Today, the video game stores are awash only in console titles in tiny little boxes. Want the little cloth maps or coins of yesteryear? You’ll have to buy the “collector’s edition” or “deluxe edition” or “game of the year edition” or whatever buzzword the marketers have come up with for this revenue cycle. No, I won’t disregard those editions – A lot of those higher-priced editions have some legitimately nice items included.

All of this is mentioned against the backdrop of a reality setting in for gamers – That the first wave of game developers are beginning to pass away and, if not pass away, are getting ready for their walk-on role in a George Romero zombie film. The twenty year old developers of yesteryear are now in their late forties. The forty year old developers of yesteryear are now in their mid-to-late sixties. A lot of the original talent have since left the computer gaming industry or retired altogether – Ken and Roberta Williams of Sierra fame packed up their wagon and set sail for anyplace other then an office environment since the mid 1990s. In a few years, they’ll be two decades removed from being quintessential players in the gaming business. Nolan Bushnell, the creator of Atari, hasn’t been relevant in gaming since the early 1980s and that’s being generous. Steve Jobs, one of two founders of Apple computers, passed away recently. Jack Tramiel, the founder of Commodore and who later misguided Atari into the dustbin of gaming history, recently passed away. Bill Gates, the original monopolist of the PC computer with his Windows operating system, has long since given up the computer business to spread his questionably-earned billions in philanthropic efforts. Richard Garriott’s comeback, Tabula Rasa, was nowhere near the success that his earlier Ultima titles were back in the 1980s. How long will it be before he calls it a career?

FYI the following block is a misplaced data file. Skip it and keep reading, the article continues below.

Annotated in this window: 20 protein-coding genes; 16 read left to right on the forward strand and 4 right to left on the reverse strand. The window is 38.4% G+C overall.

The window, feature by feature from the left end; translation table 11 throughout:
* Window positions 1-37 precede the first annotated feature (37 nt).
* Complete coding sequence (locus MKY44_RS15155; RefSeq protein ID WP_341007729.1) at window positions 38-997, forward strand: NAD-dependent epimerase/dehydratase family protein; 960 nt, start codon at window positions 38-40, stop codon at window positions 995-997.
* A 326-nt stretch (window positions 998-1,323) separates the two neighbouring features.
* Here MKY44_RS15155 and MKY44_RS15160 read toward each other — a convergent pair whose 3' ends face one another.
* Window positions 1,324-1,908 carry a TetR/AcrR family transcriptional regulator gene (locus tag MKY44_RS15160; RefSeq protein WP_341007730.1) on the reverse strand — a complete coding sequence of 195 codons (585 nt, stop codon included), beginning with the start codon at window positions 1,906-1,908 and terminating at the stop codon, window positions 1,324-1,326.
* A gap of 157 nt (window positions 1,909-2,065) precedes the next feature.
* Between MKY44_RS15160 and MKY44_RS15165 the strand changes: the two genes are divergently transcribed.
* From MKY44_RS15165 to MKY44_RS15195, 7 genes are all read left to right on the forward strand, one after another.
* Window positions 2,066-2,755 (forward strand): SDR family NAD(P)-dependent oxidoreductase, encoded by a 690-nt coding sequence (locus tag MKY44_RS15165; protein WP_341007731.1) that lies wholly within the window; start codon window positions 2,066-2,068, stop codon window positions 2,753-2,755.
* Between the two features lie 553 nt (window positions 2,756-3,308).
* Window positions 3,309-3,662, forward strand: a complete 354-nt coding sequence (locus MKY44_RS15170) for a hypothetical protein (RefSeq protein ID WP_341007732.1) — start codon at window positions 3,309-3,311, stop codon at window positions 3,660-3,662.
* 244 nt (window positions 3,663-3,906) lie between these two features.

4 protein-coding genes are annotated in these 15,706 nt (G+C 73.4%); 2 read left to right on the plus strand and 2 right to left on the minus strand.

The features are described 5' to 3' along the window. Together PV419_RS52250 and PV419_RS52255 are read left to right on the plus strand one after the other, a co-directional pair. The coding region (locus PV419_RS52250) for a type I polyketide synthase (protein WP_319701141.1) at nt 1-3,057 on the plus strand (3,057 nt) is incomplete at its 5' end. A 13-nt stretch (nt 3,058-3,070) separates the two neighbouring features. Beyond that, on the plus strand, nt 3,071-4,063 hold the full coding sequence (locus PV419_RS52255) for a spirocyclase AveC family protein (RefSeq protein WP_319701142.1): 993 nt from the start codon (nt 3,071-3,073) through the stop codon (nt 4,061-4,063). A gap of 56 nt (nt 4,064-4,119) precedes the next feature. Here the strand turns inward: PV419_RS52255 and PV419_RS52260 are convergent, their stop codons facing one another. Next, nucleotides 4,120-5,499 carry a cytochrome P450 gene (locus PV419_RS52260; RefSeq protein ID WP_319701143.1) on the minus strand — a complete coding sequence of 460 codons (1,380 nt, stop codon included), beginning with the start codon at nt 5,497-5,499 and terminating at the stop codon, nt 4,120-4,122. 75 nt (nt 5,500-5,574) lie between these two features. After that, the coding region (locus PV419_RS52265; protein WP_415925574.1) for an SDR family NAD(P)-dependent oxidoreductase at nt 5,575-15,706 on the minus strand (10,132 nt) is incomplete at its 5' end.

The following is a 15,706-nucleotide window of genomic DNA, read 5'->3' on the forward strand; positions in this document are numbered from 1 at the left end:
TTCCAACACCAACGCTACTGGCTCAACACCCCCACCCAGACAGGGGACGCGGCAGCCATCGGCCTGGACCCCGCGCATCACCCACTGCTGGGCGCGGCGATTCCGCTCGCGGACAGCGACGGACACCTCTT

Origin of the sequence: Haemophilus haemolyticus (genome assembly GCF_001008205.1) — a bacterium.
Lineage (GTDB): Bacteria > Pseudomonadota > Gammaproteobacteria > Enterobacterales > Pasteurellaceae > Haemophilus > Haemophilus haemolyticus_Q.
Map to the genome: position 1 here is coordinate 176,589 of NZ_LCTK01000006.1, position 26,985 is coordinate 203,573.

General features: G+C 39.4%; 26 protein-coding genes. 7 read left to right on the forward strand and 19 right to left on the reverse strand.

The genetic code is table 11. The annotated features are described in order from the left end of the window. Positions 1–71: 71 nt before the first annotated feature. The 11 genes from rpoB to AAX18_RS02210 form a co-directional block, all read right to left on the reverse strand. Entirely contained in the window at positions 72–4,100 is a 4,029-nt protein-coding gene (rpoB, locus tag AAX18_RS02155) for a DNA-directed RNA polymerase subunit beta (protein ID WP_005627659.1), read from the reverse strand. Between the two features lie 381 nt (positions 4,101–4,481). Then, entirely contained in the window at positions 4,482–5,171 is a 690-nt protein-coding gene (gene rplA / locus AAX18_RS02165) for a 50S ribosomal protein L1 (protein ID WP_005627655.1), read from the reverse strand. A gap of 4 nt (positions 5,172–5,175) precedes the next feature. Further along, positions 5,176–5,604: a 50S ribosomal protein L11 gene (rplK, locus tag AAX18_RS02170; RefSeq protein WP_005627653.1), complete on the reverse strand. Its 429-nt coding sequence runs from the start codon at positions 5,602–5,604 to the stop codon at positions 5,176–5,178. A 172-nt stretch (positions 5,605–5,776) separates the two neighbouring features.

It is not all dour and gloom – Ken Silverman, the creator of the BUILD engine, was young enough in the 1990s to garner fortune that he won’t be receiving a social security check for decades to come. The main creatives from iD Software’s golden era are similarly older but not old. Warren Spector and Sid Meier are steady contributors to modern day gaming.